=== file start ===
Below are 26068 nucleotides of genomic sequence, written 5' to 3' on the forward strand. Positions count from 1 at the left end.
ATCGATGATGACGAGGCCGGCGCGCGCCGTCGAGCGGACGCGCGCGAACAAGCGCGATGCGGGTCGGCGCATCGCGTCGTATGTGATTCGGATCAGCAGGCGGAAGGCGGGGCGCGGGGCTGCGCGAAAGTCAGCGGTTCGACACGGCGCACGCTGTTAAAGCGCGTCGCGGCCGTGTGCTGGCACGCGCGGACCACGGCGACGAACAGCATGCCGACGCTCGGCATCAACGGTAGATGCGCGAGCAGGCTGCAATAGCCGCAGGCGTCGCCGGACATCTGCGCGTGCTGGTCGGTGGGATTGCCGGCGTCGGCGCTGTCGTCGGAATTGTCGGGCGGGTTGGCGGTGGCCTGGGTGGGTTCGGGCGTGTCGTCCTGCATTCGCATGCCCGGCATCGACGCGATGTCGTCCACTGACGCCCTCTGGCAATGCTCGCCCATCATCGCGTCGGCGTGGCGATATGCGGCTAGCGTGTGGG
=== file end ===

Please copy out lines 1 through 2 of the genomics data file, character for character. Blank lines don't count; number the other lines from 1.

Below are 26068 nucleotides of genomic sequence, written 5' to 3' on the forward strand. Positions count from 1 at the left end.
ATCGATGATGACGAGGCCGGCGCGCGCCGTCGAGCGGACGCGCGCGAACAAGCGCGATGCGGGTCGGCGCATCGCGTCGTATGTGATTCGGATCAGCAGGCGGAAGGCGGGGCGCGGGGCTGCGCGAAAGTCAGCGGTTCGACACGGCGCACGCTGTTAAAGCGCGTCGCGGCCGTGTGCTGGCACGCGCGGACCACGGCGACGAACAGCATGCCGACGCTCGGCATCAACGGTAGATGCGCGAGCAGGCTGCAATAGCCGCAGGCGTCGCCGGACATCTGCGCGTGCTGGTCGGTGGGATTGCCGGCGTCGGCGCTGTCGTCGGAATTGTCGGGCGGGTTGGCGGTGGCCTGGGTGGGTTCGGGCGTGTCGTCCTGCATTCGCATGCCCGGCATCGACGCGATGTCGTCCACTGACGCCCTCTGGCAATGCTCGCCCATCATCGCGTCGGCGTGGCGATATGCGGCTAGCGTGTGGG